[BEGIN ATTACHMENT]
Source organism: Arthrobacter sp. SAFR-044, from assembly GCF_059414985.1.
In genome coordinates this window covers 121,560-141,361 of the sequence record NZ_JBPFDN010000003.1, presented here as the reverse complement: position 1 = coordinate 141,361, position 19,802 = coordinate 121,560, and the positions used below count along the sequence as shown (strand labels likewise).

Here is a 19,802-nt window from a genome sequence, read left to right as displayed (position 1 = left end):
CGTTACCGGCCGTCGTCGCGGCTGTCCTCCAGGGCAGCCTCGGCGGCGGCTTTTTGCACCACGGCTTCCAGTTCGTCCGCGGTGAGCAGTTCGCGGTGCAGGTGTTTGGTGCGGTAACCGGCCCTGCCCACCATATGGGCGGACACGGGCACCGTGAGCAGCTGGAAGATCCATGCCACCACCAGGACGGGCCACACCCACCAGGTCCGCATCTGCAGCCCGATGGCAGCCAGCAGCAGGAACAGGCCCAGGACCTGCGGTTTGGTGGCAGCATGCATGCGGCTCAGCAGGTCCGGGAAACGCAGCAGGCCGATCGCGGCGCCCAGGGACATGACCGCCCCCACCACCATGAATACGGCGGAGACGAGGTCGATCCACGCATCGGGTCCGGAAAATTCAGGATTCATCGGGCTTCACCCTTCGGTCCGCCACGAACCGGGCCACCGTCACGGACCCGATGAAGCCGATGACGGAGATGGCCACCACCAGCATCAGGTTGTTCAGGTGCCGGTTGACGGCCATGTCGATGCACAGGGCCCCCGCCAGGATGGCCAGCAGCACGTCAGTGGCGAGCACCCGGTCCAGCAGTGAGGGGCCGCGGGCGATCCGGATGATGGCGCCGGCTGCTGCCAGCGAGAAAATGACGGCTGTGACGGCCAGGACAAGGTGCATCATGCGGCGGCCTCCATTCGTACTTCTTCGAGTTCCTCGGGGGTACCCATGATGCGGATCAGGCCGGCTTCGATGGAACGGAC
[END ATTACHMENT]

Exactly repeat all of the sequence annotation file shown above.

Source organism: Arthrobacter sp. SAFR-044, from assembly GCF_059414985.1.
In genome coordinates this window covers 121,560-141,361 of the sequence record NZ_JBPFDN010000003.1, presented here as the reverse complement: position 1 = coordinate 141,361, position 19,802 = coordinate 121,560, and the positions used below count along the sequence as shown (strand labels likewise).

Here is a 19,802-nt window from a genome sequence, read left to right as displayed (position 1 = left end):
CGTTACCGGCCGTCGTCGCGGCTGTCCTCCAGGGCAGCCTCGGCGGCGGCTTTTTGCACCACGGCTTCCAGTTCGTCCGCGGTGAGCAGTTCGCGGTGCAGGTGTTTGGTGCGGTAACCGGCCCTGCCCACCATATGGGCGGACACGGGCACCGTGAGCAGCTGGAAGATCCATGCCACCACCAGGACGGGCCACACCCACCAGGTCCGCATCTGCAGCCCGATGGCAGCCAGCAGCAGGAACAGGCCCAGGACCTGCGGTTTGGTGGCAGCATGCATGCGGCTCAGCAGGTCCGGGAAACGCAGCAGGCCGATCGCGGCGCCCAGGGACATGACCGCCCCCACCACCATGAATACGGCGGAGACGAGGTCGATCCACGCATCGGGTCCGGAAAATTCAGGATTCATCGGGCTTCACCCTTCGGTCCGCCACGAACCGGGCCACCGTCACGGACCCGATGAAGCCGATGACGGAGATGGCCACCACCAGCATCAGGTTGTTCAGGTGCCGGTTGACGGCCATGTCGATGCACAGGGCCCCCGCCAGGATGGCCAGCAGCACGTCAGTGGCGAGCACCCGGTCCAGCAGTGAGGGGCCGCGGGCGATCCGGATGATGGCGCCGGCTGCTGCCAGCGAGAAAATGACGGCTGTGACGGCCAGGACAAGGTGCATCATGCGGCGGCCTCCATTCGTACTTCTTCGAGTTCCTCGGGGGTACCCATGATGCGGATCAGGCCGGCTTCGATGGAACGGAC